TREAT Info-Notes | Replanting the Rainforest No. 4

Maintenance & Monitoring

Background

It is now almost 12 months since you started on the project and the young trees have finally been planted out. But the job is not over - you now need a program of maintenance to make sure the young trees become established and grow quickly. You should consider:

As you watch the planting grow towards maturity, you can gain much useful information that will help you in future replanting projects. By monitoring the progress of the replanted area and evaluating your methods, you can improve your chances of success.

MAINTENANCE OF YOUNG TREES

Control weeds

Fast-growing perennial tropical grasses and herbaceous annuals such as thistles (Sonchus app.) and blue tops (Ageratum spp.), can choke out the slower-growing young trees. Regular weed control is needed until the trees have grown large enough to close their canopies and shade out the competing weed species.

Mowing or slashing are not the most successful methods of weed control. Because they do not kill the weeds, their roots continue to compete vigorously with the root systems of the young trees for water and nutrients. The most successful method of weed control is one that kills the weeds by hand - pulling; grubbing out or spraying with weedicide.

Alternatively, weeds can be controlled by mulches that prevent their seeds from germinating. An organic mulch such as straw (make sure it is free of weed seeds), shredded paper, peanut shells, or similar agricultural waste products can be applied to the whole area.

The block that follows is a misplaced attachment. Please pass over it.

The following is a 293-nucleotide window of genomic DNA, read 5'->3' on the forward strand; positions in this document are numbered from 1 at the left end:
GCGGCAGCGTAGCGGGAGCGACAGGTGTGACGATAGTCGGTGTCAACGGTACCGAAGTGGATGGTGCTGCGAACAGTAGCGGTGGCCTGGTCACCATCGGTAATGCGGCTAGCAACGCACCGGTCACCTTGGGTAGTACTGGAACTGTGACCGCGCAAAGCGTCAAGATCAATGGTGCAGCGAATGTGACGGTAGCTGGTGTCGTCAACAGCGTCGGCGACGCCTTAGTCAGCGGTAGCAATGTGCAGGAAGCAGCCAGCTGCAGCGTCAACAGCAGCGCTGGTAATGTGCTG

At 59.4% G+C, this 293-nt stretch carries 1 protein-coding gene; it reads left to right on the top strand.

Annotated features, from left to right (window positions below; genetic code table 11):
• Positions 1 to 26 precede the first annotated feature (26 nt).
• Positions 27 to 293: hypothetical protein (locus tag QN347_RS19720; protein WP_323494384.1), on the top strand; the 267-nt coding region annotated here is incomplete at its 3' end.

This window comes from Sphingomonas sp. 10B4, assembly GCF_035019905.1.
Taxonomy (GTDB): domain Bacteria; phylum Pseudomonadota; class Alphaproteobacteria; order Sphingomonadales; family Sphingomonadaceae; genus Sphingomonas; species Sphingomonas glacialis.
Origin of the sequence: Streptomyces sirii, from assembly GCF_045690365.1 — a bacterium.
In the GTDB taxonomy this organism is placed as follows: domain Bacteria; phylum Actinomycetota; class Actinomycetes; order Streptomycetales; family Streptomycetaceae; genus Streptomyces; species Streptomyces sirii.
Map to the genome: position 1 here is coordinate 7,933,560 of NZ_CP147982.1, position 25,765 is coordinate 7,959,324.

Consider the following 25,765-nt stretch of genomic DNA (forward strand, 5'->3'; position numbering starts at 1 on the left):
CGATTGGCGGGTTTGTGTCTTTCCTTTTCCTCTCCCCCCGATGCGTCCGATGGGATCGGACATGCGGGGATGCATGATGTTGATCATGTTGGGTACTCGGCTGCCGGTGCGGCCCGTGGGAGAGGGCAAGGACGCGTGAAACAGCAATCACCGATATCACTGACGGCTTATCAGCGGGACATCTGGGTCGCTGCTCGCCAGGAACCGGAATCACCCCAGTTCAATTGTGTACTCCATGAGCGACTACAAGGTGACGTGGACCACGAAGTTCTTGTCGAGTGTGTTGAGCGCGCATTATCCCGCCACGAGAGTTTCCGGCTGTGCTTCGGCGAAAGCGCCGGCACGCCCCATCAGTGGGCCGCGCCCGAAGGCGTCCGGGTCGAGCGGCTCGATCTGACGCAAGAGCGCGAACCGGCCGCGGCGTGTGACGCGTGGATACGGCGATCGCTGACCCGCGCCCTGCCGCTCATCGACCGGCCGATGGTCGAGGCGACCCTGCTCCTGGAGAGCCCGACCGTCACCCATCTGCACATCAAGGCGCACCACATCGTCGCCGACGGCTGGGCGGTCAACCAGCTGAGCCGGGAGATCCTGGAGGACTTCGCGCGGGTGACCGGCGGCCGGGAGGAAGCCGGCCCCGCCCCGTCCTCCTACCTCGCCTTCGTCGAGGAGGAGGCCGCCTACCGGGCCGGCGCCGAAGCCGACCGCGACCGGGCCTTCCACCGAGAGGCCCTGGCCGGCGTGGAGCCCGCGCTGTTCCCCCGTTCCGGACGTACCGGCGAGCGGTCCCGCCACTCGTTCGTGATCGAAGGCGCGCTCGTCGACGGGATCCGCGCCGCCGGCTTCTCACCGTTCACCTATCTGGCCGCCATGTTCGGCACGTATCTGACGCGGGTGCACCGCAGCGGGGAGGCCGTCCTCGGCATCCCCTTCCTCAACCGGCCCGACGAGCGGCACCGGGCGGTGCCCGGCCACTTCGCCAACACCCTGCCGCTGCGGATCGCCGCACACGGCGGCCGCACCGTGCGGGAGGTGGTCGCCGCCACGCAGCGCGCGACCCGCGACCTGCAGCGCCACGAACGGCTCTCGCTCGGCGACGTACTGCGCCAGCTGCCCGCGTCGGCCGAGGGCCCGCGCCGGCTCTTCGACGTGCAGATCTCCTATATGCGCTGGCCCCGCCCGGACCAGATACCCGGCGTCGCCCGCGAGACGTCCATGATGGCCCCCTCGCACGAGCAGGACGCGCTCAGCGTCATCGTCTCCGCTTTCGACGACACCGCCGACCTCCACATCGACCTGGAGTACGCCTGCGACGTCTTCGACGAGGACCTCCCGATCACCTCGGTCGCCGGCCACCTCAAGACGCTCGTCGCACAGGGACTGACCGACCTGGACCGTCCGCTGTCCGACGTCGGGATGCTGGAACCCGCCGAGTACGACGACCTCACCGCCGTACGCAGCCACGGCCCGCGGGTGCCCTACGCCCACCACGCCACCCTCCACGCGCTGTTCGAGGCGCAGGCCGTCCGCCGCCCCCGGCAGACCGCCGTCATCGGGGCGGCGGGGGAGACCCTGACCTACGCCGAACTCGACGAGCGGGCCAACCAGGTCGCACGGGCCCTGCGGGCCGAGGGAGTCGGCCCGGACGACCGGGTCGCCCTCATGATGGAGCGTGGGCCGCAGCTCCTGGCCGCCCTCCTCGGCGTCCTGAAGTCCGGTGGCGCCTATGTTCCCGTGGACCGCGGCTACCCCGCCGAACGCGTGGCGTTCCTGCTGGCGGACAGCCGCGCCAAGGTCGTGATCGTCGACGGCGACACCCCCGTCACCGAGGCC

If the replanted area is large, consider mulching an area of 1m around the trees. The remaining area can then be sprayed regularly to kill any germinating weeds using a systemic weedicide such as Glyphosate (refer to product label for application rates). Be very careful not to spray the young trees.

With good weed control the young trees will grow rapidly and the canopy will close in about 12-18 months. After canopy closure, the main problem areas for weed control will be the edges of the planting. When the major tree species are 8-10.m high, the edges can be filled in with vines such as October Surprise (Faradaya splendida). Kangaroo Vine (Cissus antartica), Milla Vine (Elaeagnus triflora), or Wait-a-whiles (Calamus spp.), or bushy species from the Liliipiili (Syzygiurn spp.) and Satinash (Acmena spp.) groups.

Water the trees

Because planting out took place during the 'wet' season,- there is usually enough rainfall to provide sufficient water for the young trees. However, until the trees grow a root system extending out about 50 cm, a hot dry period of 2-3 weeks can kill them. Therefore, in the 3-4 months after planting out, be prepared to hand water if there is insufficient rainfall to keep the soil moist. Mulches will help to conserve water, as well as controlling weed species that steal, water from the young trees.

Fertilise the seedlings